Recruitment bias may influence the distribution and frequency of the clinical and pathological varieties of the cases. Although our interest in FTD is well known, we have a general cognitive clinic with ∼50% of our patients identified as Alzheimer's disease. Our clinical FTD cohort, from which this study is derived, has about equal numbers of aphasic and behavioural onsets, although our interest in aphasia may influence referrals. This includes a significant number of ‘possible PPA’ cases, with prominent aphasia (fluent at the beginning and non-fluent at later stages), but also a history of memory loss at onset who may be diagnosed as Alzheimer's disease initially. These patients also tend to be older, but this is not always the case. Alzheimer's disease with focal glial tau pathology, particularly with thorny astrocytes, represents a distinct substrate of this ‘possible progressive aphasia’ syndrome (Munoz et al., 2003b). The nosological position of these cases remains to be elucidated. They may represent a combination of Alzheimer's disease with the glial pathology of Pick complex. Similar cases were described sporadically (Karbe et al., 1993; Mesulam et al., 2003) and as atypical Alzheimer's disease (Galton et al., 2000).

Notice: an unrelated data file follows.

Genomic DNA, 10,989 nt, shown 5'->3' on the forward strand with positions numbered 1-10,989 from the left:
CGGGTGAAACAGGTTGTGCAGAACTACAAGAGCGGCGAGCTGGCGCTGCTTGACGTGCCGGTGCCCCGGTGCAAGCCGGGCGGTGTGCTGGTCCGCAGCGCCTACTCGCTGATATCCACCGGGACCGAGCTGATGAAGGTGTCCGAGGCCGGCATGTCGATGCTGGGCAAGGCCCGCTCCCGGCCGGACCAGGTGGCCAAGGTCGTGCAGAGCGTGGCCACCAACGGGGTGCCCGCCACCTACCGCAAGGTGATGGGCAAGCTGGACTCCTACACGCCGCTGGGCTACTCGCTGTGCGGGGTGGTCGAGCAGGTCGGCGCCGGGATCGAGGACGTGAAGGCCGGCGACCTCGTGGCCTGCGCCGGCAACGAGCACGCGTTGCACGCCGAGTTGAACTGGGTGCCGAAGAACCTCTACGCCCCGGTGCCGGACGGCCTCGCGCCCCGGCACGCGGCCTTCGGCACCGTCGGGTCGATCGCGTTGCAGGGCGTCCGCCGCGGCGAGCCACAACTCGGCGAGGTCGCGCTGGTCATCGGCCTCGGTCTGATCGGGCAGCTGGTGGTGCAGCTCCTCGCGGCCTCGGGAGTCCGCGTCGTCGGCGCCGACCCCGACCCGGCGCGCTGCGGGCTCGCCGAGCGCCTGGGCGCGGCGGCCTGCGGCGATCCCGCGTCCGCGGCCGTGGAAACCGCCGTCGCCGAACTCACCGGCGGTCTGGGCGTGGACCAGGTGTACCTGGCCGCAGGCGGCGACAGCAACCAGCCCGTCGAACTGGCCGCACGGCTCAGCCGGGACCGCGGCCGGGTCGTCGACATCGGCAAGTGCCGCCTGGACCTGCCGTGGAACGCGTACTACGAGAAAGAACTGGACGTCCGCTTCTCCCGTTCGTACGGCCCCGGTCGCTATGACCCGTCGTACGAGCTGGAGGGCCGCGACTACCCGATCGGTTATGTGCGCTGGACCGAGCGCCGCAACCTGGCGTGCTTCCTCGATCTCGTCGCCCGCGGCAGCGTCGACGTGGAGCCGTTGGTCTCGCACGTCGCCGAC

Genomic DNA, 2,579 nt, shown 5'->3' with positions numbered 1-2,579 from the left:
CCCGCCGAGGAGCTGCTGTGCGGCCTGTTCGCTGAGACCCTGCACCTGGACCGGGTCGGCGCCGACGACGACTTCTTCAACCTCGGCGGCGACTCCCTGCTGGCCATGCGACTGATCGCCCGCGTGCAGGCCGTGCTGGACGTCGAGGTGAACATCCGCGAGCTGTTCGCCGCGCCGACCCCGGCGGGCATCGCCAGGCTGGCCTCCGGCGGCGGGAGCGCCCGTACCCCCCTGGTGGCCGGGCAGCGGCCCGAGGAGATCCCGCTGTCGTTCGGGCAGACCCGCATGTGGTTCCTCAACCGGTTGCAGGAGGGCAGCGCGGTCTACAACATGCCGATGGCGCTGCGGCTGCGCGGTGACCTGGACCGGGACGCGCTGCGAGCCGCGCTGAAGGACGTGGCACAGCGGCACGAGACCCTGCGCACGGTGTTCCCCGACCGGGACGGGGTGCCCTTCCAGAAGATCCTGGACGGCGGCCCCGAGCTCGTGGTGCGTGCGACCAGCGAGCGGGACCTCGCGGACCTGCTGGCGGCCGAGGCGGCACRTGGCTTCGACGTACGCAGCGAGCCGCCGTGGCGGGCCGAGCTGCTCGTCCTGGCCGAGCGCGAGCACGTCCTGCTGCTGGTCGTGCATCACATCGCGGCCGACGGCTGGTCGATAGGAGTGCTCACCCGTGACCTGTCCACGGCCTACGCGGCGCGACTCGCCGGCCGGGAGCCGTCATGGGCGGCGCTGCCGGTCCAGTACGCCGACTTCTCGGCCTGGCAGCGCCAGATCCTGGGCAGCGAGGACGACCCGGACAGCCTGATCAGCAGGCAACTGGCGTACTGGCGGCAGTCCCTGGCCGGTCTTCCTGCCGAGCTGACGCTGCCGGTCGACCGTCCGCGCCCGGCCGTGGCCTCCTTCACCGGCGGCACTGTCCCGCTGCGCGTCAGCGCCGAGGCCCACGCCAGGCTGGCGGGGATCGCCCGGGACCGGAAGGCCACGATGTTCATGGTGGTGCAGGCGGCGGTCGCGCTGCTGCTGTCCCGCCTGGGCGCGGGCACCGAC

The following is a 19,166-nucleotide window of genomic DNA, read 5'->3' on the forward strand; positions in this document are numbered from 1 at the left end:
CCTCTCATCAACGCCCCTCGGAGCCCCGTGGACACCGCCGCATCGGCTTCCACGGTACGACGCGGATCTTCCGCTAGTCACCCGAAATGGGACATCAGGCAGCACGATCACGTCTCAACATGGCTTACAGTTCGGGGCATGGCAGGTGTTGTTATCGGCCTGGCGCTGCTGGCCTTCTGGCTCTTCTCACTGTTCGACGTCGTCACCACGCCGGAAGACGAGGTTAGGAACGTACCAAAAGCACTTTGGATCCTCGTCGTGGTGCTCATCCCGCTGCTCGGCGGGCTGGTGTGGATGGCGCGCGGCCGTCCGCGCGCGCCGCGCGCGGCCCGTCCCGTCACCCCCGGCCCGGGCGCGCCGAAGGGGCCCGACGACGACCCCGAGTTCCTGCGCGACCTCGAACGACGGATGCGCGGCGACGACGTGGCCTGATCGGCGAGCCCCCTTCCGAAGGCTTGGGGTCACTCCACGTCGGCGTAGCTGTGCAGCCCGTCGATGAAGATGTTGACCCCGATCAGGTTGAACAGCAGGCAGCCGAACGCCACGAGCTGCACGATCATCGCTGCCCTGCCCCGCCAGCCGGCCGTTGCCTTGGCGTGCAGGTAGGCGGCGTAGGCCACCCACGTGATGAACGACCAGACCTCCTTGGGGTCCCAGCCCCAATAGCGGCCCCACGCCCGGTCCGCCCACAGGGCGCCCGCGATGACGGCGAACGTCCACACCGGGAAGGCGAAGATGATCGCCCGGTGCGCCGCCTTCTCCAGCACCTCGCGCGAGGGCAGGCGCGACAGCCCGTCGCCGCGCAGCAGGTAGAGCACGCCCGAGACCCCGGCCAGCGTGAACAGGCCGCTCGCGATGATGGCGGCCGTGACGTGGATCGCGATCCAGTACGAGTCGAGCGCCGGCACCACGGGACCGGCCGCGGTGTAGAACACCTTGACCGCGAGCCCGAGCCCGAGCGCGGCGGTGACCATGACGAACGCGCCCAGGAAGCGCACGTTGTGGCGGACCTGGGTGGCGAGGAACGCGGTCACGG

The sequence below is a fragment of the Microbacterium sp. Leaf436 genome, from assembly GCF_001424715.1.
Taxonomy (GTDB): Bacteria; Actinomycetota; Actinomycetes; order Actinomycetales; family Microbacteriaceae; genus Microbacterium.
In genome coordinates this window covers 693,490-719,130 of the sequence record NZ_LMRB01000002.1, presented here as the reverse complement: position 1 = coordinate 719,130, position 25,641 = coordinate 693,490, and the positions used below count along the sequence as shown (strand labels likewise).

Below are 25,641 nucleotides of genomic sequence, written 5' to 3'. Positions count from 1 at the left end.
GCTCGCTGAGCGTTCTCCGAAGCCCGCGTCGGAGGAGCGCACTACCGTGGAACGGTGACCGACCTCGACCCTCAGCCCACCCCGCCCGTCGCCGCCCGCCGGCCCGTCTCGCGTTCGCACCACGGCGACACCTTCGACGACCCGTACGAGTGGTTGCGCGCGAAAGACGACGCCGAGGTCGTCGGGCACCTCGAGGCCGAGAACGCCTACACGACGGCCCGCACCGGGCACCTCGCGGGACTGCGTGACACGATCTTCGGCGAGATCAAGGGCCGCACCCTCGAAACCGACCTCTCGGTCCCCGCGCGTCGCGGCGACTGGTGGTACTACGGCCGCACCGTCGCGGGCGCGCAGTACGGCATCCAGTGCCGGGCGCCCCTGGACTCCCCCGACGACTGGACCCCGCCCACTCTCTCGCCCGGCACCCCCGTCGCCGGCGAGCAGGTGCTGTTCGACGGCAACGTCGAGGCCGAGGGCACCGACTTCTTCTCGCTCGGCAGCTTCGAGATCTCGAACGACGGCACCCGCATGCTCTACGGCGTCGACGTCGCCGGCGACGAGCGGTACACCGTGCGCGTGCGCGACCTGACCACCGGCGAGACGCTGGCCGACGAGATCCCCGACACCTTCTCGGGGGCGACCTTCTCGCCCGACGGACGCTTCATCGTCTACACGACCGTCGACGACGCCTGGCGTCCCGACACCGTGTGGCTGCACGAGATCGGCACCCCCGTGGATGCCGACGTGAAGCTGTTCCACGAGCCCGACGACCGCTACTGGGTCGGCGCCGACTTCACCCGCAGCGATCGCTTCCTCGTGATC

The methodological problems of a clinicopathologic study of a clinic-based cohort, are numerous, and limit the extent to which the aims of the study can be accomplished. The distribution of the clinical syndromes depends on the diagnostic consistency and the quality and length of the follow up. There is an ongoing debate about the definition of both the clinical and the pathological phenotypes. However, we made an attempt to use consistent criteria at the same time as considering the significant developments in the field. We feel that the study confirms the concept of clinically identifiable syndromes that overlap in time to a considerable extent. The relationship of the pathological varieties remains controversial. Some consider it a heterogeneous collection, others a related spectrum. Overall, several observations can be made about the underlying pathology according to the onset and evolution of clinical syndromes. While tau negative is the most common pathology among those with FTD-bv onset, the subsequent development of a movement disorder increases the likelihood of tau positive pathology (3 : 1). Also, the progression from FTD-bv to PA without a third syndrome or the development of MND at any stage after onset virtually ensures tau negative pathology (16 : 1). Conversely, a movement disorder at onset or one developing after an aphasic onset greatly reduces the likelihood of tau negative pathology at autopsy (1 : 13).